The thing about West Africa, for me, is that it was one group of people at one point in time, and then they split off into these different groups. So, I do feel like there’s a lot of sharing and similarities between them. I feel as a costume designer, I’m dealing with a story and I’m telling a story. I’m not doing real life, I’m not doing a documentary. If I was, I would be doing a very different job. I did approach it like the documentary from the beginning, but was told not to. The story is what’s written on the page, but [we] also service a director’s vision, a producer’s vision, and so on, then collaborate with the actors when they come in and they bring their thoughts to the table. I have to take all of those things and make them into something that we can put on the screen.

You don’t always honor what you think is right as a costume designer; you end up straddling a lot of different people’s visions and ideas. We’re hired to serve an agenda and a vision of other people’s. Also, it’s what’s available to you at the time. I’m in South Africa, which actually does not have a lot of resources for this type of film. I thought it would, but Ghana ended up having the best things; we were going to be shooting in Ghana, so it was an easier segue for us to find something. We found somebody in Ghana, who helped us immensely with finding fabrics. She was the person who found the weavers that wove our tunics, etc. I feel that while it may not be historically accurate, it is a depiction of a fictionalized idea based on a true story.

"I always wanted to have some indigo in the uniform. Indigo and block printing is very synonymous with West Africa, so I thought that was very important to incorporate into the look," Phillips said.
“I always wanted to have some indigo in the uniform. Indigo and block printing is very synonymous with West Africa, so I thought that was very important to incorporate into the look,” Phillips said.

Ilze KitshoffIlze Kitshoff

Can you tell me about how the costumes convey the movie’s themes: maternity, sisterhood, war and resistance? During the blood ceremony, we see the Dahomey warriors adorned in white. Before they go into battle, they’re wearing the maroon halter tops. At the end, we see this beautiful display of womanhood, with Nanisca and Nawi wearing vibrant, bright colors.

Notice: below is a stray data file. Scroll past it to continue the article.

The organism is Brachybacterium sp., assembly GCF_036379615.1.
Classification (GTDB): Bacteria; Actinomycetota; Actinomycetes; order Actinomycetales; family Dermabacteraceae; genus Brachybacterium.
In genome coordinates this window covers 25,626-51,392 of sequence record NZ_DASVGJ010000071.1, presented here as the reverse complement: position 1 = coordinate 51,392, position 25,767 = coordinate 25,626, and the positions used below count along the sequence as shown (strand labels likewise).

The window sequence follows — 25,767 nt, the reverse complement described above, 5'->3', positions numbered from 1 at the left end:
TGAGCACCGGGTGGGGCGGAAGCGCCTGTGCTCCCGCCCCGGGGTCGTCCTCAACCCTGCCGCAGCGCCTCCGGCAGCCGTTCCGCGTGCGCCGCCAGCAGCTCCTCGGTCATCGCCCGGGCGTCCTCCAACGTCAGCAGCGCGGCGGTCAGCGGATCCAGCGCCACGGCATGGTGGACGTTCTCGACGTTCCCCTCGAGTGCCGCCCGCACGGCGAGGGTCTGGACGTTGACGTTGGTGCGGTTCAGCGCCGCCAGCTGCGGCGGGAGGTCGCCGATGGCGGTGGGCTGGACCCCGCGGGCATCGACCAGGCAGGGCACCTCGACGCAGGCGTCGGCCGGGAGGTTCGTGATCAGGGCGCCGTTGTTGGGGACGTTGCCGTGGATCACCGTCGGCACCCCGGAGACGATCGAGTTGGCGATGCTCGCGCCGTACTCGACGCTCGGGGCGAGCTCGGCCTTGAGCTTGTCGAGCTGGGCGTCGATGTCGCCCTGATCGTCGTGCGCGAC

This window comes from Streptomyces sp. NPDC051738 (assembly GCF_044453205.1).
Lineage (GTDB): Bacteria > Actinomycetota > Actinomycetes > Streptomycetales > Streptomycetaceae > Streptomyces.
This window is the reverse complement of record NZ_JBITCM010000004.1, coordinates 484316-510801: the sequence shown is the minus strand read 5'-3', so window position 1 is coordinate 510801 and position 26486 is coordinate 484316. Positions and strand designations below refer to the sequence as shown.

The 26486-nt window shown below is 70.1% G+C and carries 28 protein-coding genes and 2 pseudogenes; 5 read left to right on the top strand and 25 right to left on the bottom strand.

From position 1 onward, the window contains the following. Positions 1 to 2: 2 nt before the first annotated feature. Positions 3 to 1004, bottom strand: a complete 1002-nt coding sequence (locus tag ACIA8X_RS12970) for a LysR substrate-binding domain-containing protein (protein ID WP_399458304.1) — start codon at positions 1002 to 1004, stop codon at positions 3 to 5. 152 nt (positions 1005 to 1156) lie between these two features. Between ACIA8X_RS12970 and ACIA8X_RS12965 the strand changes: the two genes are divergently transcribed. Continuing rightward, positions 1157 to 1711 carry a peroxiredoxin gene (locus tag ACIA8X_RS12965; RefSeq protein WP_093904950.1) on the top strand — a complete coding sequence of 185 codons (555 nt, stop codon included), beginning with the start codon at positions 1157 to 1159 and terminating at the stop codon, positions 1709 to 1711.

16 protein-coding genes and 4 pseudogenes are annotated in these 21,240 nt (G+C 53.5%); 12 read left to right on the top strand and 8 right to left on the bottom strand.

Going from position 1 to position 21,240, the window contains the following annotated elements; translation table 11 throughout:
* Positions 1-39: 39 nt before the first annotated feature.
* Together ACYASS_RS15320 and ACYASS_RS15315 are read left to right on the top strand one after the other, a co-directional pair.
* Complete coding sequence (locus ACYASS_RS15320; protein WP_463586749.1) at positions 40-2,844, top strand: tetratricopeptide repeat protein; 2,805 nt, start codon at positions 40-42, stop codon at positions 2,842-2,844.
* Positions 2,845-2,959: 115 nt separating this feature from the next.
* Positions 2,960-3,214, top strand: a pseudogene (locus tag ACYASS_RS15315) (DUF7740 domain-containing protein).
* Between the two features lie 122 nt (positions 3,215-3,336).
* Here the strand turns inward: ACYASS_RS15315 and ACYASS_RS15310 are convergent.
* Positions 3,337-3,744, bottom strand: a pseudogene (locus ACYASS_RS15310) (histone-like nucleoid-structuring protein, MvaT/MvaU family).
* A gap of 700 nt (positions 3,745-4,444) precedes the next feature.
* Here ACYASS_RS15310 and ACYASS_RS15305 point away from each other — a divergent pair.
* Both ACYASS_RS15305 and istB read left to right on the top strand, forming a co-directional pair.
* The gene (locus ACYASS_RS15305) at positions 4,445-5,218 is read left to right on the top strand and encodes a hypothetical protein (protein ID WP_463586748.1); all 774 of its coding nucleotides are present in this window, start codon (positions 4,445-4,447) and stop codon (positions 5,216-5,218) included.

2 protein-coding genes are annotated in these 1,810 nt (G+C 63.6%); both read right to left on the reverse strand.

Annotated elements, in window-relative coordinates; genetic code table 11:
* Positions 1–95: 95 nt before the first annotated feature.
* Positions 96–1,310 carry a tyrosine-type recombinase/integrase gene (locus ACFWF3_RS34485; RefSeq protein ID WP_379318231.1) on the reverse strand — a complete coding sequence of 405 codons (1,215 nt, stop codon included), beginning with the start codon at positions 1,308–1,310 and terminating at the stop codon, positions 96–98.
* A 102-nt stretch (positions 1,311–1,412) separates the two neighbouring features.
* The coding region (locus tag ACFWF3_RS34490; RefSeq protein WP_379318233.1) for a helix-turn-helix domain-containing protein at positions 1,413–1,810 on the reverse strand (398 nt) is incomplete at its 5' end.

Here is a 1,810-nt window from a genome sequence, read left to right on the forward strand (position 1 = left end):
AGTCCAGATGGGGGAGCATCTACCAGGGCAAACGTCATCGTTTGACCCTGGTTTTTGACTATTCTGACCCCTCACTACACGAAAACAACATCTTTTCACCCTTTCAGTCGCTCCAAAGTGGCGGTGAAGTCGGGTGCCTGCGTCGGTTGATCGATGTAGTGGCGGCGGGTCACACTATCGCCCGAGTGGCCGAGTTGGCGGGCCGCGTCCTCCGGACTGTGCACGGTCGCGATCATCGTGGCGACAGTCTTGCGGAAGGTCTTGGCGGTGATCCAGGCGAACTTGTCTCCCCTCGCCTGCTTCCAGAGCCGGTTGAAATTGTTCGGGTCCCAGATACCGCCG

We wanted each section of their lives to have a real sort of definitive idea behind it or story behind it. The battle gear is for battle; when they’re fighting in it, it looks real, and it works in terms of their freedom of movement. We also added different talismans; they carried their talismans in those little pouches. We also added different adornments and etchings to their belts. The actors were able to come in and pick different symbols that we use, which were based on the Dahomey, but we also did look at stuff from the West African area in general. People were able to pick different symbols for themselves in terms of being able to put that onto their costumes, so it personalized it a little for each actor.

The other things that were important are cowrie shells; not only are they a currency, but they also are used for protection. We tried to infuse that into a lot of their battle costumes and in their palace uniforms as well. The palace uniforms were worn as a sense of pride and in the city as well. We had the lower rank and then the higher rank that had the gold stripes in it just to show the elevation of it. In terms of adding embellishments to show different rankings of the Agojie, for instance, Nanisca has the red with the gold; then, because Amenza’s the religious leader, she has the white on hers.

Is there a particular look from the movie that stands out to or really resonated with you?

I do really love Viola’s tribute look, with the crossbelt of the cowrie shells, then the swag on it with the red and the gold and then the other layer underneath. It’s a tricky thing to put together when you’re mixing patterns like that, so balancing that was a little bit of an effort. I really liked the way that she looked in it in that scene. I think it made her look powerful, even though she was a little compromised when she saw Oba; she withers in it a little bit. But I do feel that it’s a really good depiction of her power. Also, I think her battle uniform is probably one of my favorites as well. I really think that one has a really strong feel for her as a warrior and as a general.

(Front row, from left) Lashana Lynch, Davis, Shelia Atim, (second row, from left) Sisipho Mbopa, Lone Motsomi and Chioma Umeala in "The Woman King."
(Front row, from left) Lashana Lynch, Davis, Shelia Atim, (second row, from left) Sisipho Mbopa, Lone Motsomi and Chioma Umeala in “The Woman King.”

Ilze KitshoffIlze Kitshoff

Who instilled your love for clothing?